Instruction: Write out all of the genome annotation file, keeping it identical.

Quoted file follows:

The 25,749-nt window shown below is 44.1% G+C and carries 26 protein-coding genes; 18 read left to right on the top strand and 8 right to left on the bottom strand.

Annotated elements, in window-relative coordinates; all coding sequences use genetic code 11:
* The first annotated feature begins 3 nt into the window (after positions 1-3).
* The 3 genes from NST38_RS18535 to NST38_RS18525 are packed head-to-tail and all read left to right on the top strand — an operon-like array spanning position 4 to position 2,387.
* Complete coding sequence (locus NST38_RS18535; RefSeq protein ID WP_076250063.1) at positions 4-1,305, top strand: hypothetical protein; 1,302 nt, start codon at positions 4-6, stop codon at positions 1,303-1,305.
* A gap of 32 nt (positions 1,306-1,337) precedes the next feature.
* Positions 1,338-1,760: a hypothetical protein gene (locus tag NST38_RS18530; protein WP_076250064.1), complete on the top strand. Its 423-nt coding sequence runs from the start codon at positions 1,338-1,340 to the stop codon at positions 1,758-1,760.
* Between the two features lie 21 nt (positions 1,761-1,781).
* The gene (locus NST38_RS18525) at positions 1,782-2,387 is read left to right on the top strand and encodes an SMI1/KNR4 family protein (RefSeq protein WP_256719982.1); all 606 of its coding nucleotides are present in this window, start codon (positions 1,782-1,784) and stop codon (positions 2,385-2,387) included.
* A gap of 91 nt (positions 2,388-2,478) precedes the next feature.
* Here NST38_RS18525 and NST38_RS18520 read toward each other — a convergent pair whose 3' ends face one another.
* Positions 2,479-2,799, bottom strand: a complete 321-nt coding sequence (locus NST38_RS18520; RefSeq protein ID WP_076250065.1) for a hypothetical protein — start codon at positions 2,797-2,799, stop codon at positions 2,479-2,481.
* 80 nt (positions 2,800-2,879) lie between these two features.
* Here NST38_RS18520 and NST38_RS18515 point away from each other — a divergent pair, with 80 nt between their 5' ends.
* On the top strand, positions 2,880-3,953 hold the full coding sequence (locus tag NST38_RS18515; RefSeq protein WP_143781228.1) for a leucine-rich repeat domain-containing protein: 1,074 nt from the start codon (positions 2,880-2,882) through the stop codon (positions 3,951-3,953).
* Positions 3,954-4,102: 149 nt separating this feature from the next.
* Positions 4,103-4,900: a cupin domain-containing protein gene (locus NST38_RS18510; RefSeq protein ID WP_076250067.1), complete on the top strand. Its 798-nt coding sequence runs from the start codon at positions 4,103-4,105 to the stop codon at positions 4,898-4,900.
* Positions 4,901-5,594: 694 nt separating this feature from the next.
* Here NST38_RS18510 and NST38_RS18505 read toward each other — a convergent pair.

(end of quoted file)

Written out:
The 25,749-nt window shown below is 44.1% G+C and carries 26 protein-coding genes; 18 read left to right on the top strand and 8 right to left on the bottom strand.

Annotated elements, in window-relative coordinates; all coding sequences use genetic code 11:
* The first annotated feature begins 3 nt into the window (after positions 1-3).
* The 3 genes from NST38_RS18535 to NST38_RS18525 are packed head-to-tail and all read left to right on the top strand — an operon-like array spanning position 4 to position 2,387.
* Complete coding sequence (locus NST38_RS18535; RefSeq protein ID WP_076250063.1) at positions 4-1,305, top strand: hypothetical protein; 1,302 nt, start codon at positions 4-6, stop codon at positions 1,303-1,305.
* A gap of 32 nt (positions 1,306-1,337) precedes the next feature.
* Positions 1,338-1,760: a hypothetical protein gene (locus tag NST38_RS18530; protein WP_076250064.1), complete on the top strand. Its 423-nt coding sequence runs from the start codon at positions 1,338-1,340 to the stop codon at positions 1,758-1,760.
* Between the two features lie 21 nt (positions 1,761-1,781).
* The gene (locus NST38_RS18525) at positions 1,782-2,387 is read left to right on the top strand and encodes an SMI1/KNR4 family protein (RefSeq protein WP_256719982.1); all 606 of its coding nucleotides are present in this window, start codon (positions 1,782-1,784) and stop codon (positions 2,385-2,387) included.
* A gap of 91 nt (positions 2,388-2,478) precedes the next feature.
* Here NST38_RS18525 and NST38_RS18520 read toward each other — a convergent pair whose 3' ends face one another.
* Positions 2,479-2,799, bottom strand: a complete 321-nt coding sequence (locus NST38_RS18520; RefSeq protein ID WP_076250065.1) for a hypothetical protein — start codon at positions 2,797-2,799, stop codon at positions 2,479-2,481.
* 80 nt (positions 2,800-2,879) lie between these two features.
* Here NST38_RS18520 and NST38_RS18515 point away from each other — a divergent pair, with 80 nt between their 5' ends.
* On the top strand, positions 2,880-3,953 hold the full coding sequence (locus tag NST38_RS18515; RefSeq protein WP_143781228.1) for a leucine-rich repeat domain-containing protein: 1,074 nt from the start codon (positions 2,880-2,882) through the stop codon (positions 3,951-3,953).
* Positions 3,954-4,102: 149 nt separating this feature from the next.
* Positions 4,103-4,900: a cupin domain-containing protein gene (locus NST38_RS18510; RefSeq protein ID WP_076250067.1), complete on the top strand. Its 798-nt coding sequence runs from the start codon at positions 4,103-4,105 to the stop codon at positions 4,898-4,900.
* Positions 4,901-5,594: 694 nt separating this feature from the next.
* Here NST38_RS18510 and NST38_RS18505 read toward each other — a convergent pair.